At 85, the controversial father of the nuclear bomb in Pakistan dies

His family announced that Abdul Qadeer Khan (a controversial figure who is known as the father in Pakistan's nuclear bomb) died of COVID-19 on Sunday. He had suffered from a long illness. He was 85.

At 85, the controversial father of the nuclear bomb in Pakistan dies

Khan was the one who set Pakistan on the path towards nuclear weapons in the 1970s. Sheikh Rasheed Ahmad, the Interior Minister, said that Khan died in Islamabad.

A state funeral was held at the capital's Faisal Mosque, a massive white-marble mosque. A honor guard carried his body and military and political dignitaries performed funeral prayers.

Pakistani flags flew at half-staff

Khan was embroiled in controversy even before he returned from the Netherlands in 1970s where he worked at a nuclear research center.

According to research by Carnegie Endowment for International Peace, he was later accused of taking the Dutch facility's centrifuge technology for uranium enrichment that he would use to create Pakistan's first nuclear weapon.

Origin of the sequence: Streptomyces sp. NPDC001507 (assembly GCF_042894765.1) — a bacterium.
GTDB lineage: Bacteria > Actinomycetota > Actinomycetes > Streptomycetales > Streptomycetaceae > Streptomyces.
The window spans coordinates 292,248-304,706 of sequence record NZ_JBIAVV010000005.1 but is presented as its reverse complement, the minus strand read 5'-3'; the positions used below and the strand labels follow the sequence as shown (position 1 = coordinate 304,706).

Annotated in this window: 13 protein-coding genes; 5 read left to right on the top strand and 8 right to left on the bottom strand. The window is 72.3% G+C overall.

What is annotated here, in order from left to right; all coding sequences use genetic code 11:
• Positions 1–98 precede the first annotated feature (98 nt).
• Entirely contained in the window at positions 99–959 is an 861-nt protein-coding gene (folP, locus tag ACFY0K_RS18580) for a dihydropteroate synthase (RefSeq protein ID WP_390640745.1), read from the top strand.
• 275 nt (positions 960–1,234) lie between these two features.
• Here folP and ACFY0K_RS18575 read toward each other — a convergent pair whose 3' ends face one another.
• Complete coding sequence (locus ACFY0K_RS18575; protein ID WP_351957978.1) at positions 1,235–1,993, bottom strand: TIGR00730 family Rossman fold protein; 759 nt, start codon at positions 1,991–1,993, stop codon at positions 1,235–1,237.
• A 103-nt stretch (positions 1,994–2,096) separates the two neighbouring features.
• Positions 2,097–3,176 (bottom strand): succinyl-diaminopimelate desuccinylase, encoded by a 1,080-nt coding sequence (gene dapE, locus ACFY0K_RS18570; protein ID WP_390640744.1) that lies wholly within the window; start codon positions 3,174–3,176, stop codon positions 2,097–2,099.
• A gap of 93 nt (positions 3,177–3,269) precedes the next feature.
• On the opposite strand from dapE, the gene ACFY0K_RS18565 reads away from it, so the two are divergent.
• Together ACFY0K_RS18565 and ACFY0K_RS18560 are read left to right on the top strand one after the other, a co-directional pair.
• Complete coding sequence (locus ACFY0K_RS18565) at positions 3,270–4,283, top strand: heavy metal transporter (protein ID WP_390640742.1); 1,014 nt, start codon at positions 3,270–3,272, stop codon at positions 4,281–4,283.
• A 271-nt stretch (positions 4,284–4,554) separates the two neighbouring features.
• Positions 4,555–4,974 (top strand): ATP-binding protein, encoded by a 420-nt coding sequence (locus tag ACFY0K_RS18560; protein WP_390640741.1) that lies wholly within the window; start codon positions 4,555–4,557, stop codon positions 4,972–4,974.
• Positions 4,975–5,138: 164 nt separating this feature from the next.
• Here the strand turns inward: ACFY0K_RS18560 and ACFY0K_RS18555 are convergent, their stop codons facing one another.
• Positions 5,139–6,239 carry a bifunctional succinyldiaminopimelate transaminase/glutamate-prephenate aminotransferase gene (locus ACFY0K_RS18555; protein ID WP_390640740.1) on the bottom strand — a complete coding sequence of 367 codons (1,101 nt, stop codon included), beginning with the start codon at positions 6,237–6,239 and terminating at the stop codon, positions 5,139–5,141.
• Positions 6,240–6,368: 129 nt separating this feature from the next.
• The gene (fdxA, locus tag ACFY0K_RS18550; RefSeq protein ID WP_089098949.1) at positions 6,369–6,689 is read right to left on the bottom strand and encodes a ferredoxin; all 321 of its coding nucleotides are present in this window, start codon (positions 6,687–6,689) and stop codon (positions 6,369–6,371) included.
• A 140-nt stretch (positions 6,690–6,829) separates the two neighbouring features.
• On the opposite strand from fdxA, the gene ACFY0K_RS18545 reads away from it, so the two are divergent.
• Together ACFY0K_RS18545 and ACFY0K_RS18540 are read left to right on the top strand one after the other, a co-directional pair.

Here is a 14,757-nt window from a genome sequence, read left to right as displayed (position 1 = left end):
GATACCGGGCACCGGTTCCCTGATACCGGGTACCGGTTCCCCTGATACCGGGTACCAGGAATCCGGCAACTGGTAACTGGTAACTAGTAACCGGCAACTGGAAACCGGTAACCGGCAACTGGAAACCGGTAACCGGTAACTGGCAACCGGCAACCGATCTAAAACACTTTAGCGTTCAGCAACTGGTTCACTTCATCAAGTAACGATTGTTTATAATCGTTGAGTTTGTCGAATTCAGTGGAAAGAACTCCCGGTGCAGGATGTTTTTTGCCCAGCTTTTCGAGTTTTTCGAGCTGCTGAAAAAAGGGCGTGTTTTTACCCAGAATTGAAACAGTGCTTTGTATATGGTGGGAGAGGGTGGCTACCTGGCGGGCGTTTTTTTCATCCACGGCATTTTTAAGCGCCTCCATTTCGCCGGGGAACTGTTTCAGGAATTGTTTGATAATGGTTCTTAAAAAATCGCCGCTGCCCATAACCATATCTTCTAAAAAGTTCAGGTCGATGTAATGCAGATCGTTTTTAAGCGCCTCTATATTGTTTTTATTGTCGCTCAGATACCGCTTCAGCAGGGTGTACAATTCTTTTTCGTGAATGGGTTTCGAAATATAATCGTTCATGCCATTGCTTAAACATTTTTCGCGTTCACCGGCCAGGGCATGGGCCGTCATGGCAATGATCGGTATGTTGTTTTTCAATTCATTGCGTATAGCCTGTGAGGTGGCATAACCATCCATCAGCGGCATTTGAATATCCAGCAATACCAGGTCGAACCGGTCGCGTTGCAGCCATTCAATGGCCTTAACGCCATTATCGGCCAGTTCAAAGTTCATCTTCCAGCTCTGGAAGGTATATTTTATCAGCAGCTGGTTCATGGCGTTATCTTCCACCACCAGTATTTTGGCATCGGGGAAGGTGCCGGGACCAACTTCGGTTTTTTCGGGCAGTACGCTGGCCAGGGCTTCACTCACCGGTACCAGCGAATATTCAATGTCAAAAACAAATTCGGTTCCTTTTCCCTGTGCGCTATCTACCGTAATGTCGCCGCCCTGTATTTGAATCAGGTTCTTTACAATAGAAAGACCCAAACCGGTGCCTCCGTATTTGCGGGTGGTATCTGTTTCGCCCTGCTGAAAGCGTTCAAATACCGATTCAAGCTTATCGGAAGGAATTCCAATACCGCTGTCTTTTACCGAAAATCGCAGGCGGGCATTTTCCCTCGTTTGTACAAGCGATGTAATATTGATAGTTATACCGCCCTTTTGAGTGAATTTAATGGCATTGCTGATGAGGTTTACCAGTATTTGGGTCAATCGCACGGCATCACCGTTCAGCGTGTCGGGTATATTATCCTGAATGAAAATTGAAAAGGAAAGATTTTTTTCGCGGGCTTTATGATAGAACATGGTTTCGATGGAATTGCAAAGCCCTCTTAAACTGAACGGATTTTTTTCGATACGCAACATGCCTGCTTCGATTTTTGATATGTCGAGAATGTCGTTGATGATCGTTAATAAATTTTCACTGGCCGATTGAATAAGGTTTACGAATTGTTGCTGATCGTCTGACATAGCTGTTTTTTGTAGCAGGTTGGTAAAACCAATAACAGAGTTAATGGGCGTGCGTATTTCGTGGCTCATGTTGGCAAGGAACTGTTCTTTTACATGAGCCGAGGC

Khan, who was a doctorate holder in metallurgical engineering at the Catholic University of Leuven, Belgium, offered to launch Pakistan’s nuclear weapons program after India's first "peaceful" nuclear explosion in 1974.

He offered technology to Pakistan's nuclear weapons program and reached out to Zulfikar Ali Khan Bhutto, the then-Prime Minister. Bhutto accepted the offer, still sane from the 1971 loss to East Pakistan, which was later renamed Bangladesh. He also remembers the capture of 90,000. Pakistani soldiers by India. "We (Pakistanis), will eat grass even go hungry, but will have our own nuclear bomb (nuclear bomb)," he famously stated.

Since then, Pakistan and India have pursued their nuclear weapons programs together. Both countries have been declared nuclear weapons states since 1998, when they carried out tit-for–tat nuclear weapons testing.

The allegations and criticisms about Khan's involvement in Pakistan's nuclear program, and Pakistan's involvement in it, have been ongoing.

The U.S. accused Khan of selling nuclear secrets to Iran and North Korea during the 1990s, when Washington sanctioned Pakistan's nuclear weapons program. During the Soviet occupation in neighboring Afghanistan for 10 years, successive U.S. presidents had certified that Pakistan wasn't developing nuclear weapons. American law required the certification to allow U.S. assistance to rebels in Afghanistan through Pakistan.

In 1990, months after the 1989 withdrawal Soviet troops from Afghanistan in 1989, Washington placed crippling sanctions on Pakistan, thereby ending all humanitarian and military aid.

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